Do you Bake Review
Company Name: Do You Bake?
What Is It?
Do You Bake is an MLM company that focuses on selling packets, sauces and similar products for baking and for cooking at home.
The biggest advantage of Do You Bake is that the company is free to join, which is unusual for an MLM. Nevertheless, consultants do only earn 20% commission from selling products, which is about middle-of-the-road for commission numbers.
The company doesn’t provide a whole lot of information about its commission scheme or multi-level aspect of the company.
Cooking and baking have always been pretty popular hobbies but if anything that popularity is just increasing. Perhaps that shouldn’t be too surprising. After all, social media (particularly Pinterest) does seem to encourage people to make food that is visually appealing and also tastes good.
Do You Bake seems to have cashed in on this idea, focusing on just that concept.
So, it probably isn’t any surprise that the company’s product range is strongly focused on food.
However, as a side note, it isn’t really clear why the company is called Do You Bake. Based on the name, I assumed that the company was actually selling products connected to baking. However, their products actually seem to focus on cooking in general.
Now, the images and the marketing for the company might focus on the finished dishes but that isn’t what they are actually selling. That practice does make sense. After all, the company couldn’t really sell food like this through a mail-order catalog. Instead, they sell a range of powders, sauces and mixes, which people can then use to create the food in the images.
Nevertheless, the focus on food images is a bit manipulative, especially as this approach can make people crave the food. In fact, the company often doesn’t even have images of the actual products that they are selling, just a potential finished dish.
At the same time, the site offers very little information about what you need at hand to make the meal.
It’s very hard to know whether the company’s products are any good, especially as people vary considerably in what they think of food. The site for the company does provide the ability for people to leave reviews but that feature doesn’t seem to be used. I spent a while browsing various products on the site, including some that are likely to be popular, and didn’t find a single product that had actually been reviewed.
Now, this doesn’t necessarily mean that the products are bad. It may simply mean that most people purchase through distributors and parties, rather than online.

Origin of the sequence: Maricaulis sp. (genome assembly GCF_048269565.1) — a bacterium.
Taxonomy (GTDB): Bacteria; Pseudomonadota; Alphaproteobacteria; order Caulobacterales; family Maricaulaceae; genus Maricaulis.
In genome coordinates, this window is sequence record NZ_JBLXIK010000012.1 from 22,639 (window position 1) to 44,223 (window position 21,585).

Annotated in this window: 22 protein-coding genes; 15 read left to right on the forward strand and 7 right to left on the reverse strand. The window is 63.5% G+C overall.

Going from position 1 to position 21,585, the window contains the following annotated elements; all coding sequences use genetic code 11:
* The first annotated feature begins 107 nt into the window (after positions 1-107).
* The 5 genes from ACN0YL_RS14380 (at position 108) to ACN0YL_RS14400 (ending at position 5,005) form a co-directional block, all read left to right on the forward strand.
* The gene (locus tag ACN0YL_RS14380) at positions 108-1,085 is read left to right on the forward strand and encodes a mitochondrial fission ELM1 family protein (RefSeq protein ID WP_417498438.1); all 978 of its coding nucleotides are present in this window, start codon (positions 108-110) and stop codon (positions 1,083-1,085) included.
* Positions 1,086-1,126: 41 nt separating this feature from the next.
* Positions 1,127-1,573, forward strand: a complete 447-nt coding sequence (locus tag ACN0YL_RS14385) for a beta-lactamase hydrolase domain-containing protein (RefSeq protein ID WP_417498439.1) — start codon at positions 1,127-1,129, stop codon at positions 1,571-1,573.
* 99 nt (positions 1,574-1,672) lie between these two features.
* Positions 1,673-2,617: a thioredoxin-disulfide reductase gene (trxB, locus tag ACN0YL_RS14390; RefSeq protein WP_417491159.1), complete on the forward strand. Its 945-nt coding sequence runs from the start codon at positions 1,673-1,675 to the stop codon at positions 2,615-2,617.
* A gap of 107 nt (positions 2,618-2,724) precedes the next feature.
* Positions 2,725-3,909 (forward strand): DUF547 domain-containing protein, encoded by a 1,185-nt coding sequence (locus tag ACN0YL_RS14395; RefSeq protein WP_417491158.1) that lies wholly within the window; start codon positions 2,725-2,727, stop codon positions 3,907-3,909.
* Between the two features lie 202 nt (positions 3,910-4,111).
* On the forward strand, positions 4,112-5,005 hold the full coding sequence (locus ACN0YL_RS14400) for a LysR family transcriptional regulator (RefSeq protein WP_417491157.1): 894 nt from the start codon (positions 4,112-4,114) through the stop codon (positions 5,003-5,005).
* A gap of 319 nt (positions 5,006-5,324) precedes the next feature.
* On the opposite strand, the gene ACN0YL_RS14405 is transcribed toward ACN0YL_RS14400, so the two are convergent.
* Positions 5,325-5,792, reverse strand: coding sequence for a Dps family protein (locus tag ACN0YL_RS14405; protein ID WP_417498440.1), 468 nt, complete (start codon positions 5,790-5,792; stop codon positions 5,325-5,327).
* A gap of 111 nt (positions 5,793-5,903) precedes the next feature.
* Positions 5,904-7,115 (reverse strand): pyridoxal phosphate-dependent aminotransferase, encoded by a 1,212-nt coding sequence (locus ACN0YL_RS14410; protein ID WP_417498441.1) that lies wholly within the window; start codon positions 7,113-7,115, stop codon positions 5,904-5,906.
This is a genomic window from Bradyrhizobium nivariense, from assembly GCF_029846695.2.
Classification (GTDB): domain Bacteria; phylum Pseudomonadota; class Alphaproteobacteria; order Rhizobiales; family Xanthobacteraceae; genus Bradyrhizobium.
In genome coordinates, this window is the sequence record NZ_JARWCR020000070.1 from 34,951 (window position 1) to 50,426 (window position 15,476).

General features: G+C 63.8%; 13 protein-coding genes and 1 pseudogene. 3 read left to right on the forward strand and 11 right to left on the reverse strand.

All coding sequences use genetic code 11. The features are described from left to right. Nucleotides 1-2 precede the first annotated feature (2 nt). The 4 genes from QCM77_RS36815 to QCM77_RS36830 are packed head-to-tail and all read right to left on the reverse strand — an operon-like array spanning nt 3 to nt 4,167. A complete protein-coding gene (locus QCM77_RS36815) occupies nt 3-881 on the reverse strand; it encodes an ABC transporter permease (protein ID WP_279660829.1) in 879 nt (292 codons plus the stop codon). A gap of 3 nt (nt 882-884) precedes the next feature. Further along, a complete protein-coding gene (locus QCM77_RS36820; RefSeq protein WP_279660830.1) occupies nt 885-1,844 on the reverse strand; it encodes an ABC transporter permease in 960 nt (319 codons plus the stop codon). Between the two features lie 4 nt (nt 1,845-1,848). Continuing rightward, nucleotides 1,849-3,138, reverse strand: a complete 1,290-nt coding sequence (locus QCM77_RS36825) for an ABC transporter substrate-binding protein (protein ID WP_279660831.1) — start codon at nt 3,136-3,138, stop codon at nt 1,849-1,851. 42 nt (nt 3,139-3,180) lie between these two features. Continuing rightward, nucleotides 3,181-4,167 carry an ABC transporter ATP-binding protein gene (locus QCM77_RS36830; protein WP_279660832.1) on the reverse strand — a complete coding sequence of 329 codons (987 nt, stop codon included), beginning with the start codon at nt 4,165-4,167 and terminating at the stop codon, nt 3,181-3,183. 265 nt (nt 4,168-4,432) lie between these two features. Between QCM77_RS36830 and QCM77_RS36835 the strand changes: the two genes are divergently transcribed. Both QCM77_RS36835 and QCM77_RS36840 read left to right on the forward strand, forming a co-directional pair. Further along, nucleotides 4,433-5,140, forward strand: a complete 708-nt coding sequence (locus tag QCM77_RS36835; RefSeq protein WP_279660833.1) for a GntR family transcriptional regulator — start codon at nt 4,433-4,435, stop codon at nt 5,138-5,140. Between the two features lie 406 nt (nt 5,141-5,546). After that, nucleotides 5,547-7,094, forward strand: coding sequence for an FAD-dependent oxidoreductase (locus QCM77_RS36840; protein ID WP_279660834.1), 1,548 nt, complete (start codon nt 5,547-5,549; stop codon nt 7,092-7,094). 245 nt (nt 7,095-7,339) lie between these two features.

I did find one online review of a few of the products. In general, the reviewer didn’t seem particularly happy with them and commented that the flavors weren’t great and the instructions were a little hard to follow. Nevertheless, it’s very possible that peoples’ experiences will vary depending on what they like and specifically what they buy.
In terms of the prices, I will note that the products are more expensive than what you would find in the stores – but the prices aren’t excessive. For example, a garlic seasoning blend was $8.25, a packet for a blueberry blast cheese ball was $5 and a packet of brownie mix was $8.75.
Those prices are low enough that people are likely to purchase. However, it is likely that people would choose these products as treats rather than frequent additions to the kitchen.
There isn’t a whole lot of information about the opportunity online. I suspect this is because it is mostly conducted offline, with distributors selling products at parties and directly to individuals.
In fact, the website basically just offers the link to sign up, without providing any information about what the opportunity actually provides. However, information on the plan is available online and with a little digging, I found a PDF of their 2014 plan.
As with every MLM, members receive a basic commission on sales that they personally make. Do You Bake promotes their rate as 37%, which is pretty high for an MLM.
In reality, that rate is accurate, but it only applies to distributors at the highest ranks in the company. When distributors start out they just earn 20% commission on sales, which is much lower than advertised.
To earn more with the company, distributors have to get into the recruitment and team-building side of the business.
That aspect of the business is where the MLM title comes from. MLM stands for multi-level marketing and it is a business model where distributors attempt to gain a team of people below them. Essentially, the model functions much like a pyramid scheme in that a distributor recruits people into the company, who are then responsible for recruiting others, and so forth.
The biggest difference between an MLM and a pyramid scheme is that an MLM will involve products. Additionally, the company will tend to focus on the sales of products more than recruitment (in theory anyway).
However, in any MLM, most of the income potential comes from recruitment.
As distributors recruit others, they start to earn money from the sales that those people make and they increase through the ranks of the company. As a distributor’s rank increases, so does the commission they earn and the amount of bonuses they are eligible for. Additionally, a higher rank increases how much people earn from the members of their team and how many levels of their team they earn from.